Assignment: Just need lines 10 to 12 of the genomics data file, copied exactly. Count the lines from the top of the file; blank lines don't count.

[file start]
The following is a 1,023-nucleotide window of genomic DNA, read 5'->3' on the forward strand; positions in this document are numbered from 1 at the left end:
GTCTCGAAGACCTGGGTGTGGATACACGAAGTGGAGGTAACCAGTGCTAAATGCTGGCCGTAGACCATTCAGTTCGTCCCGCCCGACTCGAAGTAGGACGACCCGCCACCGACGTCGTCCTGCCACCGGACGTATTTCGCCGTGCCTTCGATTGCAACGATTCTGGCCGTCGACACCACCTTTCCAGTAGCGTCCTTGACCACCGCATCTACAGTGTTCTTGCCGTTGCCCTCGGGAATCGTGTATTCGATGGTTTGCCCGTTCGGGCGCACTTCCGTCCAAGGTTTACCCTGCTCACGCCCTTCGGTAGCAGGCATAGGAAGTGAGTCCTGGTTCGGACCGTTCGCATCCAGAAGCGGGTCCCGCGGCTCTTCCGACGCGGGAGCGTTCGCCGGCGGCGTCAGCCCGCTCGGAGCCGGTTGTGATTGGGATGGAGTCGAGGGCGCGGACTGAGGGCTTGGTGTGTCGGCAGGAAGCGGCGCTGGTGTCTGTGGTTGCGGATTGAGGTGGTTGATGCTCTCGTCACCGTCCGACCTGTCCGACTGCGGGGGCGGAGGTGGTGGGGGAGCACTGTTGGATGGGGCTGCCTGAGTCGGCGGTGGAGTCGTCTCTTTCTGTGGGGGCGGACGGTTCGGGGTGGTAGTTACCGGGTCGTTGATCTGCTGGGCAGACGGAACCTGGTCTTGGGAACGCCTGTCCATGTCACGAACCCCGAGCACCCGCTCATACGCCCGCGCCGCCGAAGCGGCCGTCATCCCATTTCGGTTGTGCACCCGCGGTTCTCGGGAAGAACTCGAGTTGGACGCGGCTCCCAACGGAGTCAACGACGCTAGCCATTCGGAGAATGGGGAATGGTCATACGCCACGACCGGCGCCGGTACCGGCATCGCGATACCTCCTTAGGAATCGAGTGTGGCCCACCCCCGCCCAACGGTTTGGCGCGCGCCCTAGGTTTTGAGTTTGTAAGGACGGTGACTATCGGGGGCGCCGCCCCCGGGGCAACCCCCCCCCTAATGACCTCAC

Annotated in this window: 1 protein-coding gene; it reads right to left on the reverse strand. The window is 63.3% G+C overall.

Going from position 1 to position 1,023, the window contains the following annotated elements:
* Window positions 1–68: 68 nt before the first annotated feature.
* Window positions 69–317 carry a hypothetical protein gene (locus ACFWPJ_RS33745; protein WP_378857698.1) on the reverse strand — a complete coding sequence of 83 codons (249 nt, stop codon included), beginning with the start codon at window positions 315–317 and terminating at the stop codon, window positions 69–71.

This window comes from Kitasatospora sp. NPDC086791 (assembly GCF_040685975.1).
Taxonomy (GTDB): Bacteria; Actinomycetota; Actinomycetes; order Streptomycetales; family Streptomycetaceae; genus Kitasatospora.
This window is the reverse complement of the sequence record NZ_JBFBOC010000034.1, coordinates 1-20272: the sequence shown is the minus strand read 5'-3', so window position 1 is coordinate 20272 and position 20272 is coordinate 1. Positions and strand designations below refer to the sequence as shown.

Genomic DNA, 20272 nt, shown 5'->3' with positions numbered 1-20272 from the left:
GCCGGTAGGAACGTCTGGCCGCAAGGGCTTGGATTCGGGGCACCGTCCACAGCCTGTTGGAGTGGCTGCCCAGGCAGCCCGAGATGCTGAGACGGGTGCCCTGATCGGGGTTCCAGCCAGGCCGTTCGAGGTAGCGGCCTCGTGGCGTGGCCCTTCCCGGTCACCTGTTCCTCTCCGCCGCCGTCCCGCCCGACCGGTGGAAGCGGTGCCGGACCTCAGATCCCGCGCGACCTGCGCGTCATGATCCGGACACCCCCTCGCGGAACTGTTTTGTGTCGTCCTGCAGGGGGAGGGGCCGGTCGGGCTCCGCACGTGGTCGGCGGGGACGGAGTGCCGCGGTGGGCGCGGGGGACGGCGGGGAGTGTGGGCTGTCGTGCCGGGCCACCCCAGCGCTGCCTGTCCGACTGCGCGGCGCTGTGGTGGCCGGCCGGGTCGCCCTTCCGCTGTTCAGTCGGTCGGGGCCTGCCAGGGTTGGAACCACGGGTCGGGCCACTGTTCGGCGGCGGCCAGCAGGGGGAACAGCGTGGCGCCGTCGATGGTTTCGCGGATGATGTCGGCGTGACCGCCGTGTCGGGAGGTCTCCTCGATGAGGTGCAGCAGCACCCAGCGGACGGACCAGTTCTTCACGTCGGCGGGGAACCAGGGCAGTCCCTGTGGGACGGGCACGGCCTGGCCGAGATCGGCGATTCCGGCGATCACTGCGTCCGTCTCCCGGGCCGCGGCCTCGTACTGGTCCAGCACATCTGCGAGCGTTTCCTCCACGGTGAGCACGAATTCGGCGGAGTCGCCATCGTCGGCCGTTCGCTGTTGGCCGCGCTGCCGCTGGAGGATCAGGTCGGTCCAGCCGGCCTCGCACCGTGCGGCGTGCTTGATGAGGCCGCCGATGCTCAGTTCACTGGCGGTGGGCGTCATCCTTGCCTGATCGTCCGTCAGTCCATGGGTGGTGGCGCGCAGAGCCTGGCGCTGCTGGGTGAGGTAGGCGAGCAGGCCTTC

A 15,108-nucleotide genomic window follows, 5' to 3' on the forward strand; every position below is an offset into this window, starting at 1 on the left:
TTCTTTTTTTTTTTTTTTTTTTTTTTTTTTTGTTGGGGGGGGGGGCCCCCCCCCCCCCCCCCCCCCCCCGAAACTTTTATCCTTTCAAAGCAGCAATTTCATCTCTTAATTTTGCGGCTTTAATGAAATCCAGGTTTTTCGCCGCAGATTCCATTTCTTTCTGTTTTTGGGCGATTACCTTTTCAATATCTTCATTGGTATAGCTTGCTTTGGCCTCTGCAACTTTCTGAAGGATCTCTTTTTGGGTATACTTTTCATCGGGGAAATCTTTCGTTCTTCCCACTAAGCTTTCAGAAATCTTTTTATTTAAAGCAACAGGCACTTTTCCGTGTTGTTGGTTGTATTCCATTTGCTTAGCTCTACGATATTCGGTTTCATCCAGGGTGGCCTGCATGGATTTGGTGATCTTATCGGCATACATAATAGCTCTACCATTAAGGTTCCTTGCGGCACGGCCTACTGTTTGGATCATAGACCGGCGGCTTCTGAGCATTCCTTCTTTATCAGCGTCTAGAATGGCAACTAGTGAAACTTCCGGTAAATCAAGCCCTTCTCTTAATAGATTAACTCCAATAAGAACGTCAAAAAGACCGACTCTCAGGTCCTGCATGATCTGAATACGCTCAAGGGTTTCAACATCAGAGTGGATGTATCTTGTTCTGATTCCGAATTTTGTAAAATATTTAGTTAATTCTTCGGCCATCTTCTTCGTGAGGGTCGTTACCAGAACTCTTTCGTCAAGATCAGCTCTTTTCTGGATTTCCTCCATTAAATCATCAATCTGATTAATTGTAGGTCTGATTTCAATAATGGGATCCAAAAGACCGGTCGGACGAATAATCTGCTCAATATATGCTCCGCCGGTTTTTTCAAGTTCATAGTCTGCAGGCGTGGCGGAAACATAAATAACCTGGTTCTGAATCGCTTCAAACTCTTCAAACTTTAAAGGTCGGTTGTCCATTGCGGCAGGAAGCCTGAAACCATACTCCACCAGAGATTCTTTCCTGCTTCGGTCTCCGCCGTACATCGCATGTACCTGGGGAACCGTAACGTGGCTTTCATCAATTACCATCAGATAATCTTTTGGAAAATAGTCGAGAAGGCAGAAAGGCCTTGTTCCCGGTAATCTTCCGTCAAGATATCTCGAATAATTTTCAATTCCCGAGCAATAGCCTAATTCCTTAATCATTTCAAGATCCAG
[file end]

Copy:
Genomic DNA, 20272 nt, shown 5'->3' with positions numbered 1-20272 from the left:
GCCGGTAGGAACGTCTGGCCGCAAGGGCTTGGATTCGGGGCACCGTCCACAGCCTGTTGGAGTGGCTGCCCAGGCAGCCCGAGATGCTGAGACGGGTGCCCTGATCGGGGTTCCAGCCAGGCCGTTCGAGGTAGCGGCCTCGTGGCGTGGCCCTTCCCGGTCACCTGTTCCTCTCCGCCGCCGTCCCGCCCGACCGGTGGAAGCGGTGCCGGACCTCAGATCCCGCGCGACCTGCGCGTCATGATCCGGACACCCCCTCGCGGAACTGTTTTGTGTCGTCCTGCAGGGGGAGGGGCCGGTCGGGCTCCGCACGTGGTCGGCGGGGACGGAGTGCCGCGGTGGGCGCGGGGGACGGCGGGGAGTGTGGGCTGTCGTGCCGGGCCACCCCAGCGCTGCCTGTCCGACTGCGCGGCGCTGTGGTGGCCGGCCGGGTCGCCCTTCCGCTGTTCAGTCGGTCGGGGCCTGCCAGGGTTGGAACCACGGGTCGGGCCACTGTTCGGCGGCGGCCAGCAGGGGGAACAGCGTGGCGCCGTCGATGGTTTCGCGGATGATGTCGGCGTGACCGCCGTGTCGGGAGGTCTCCTCGATGAGGTGCAGCAGCACCCAGCGGACGGACCAGTTCTTCACGTCGGCGGGGAACCAGGGCAGTCCCTGTGGGACGGGCACGGCCTGGCCGAGATCGGCGATTCCGGCGATCACTGCGTCCGTCTCCCGGGCCGCGGCCTCGTACTGGTCCAGCACATCTGCGAGCGTTTCCTCCACGGTGAGCACGAATTCGGCGGAGTCGCCATCGTCGGCCGTTCGCTGTTGGCCGCGCTGCCGCTGGAGGATCAGGTCGGTCCAGCCGGCCTCGCACCGTGCGGCGTGCTTGATGAGGCCGCCGATGCTCAGTTCACTGGCGGTGGGCGTCATCCTTGCCTGATCGTCCGTCAGTCCATGGGTGGTGGCGCGCAGAGCCTGGCGCTGCTGGGTGAGGTAGGCGAGCAGGCCTTC

A 15,108-nucleotide genomic window follows, 5' to 3' on the forward strand; every position below is an offset into this window, starting at 1 on the left: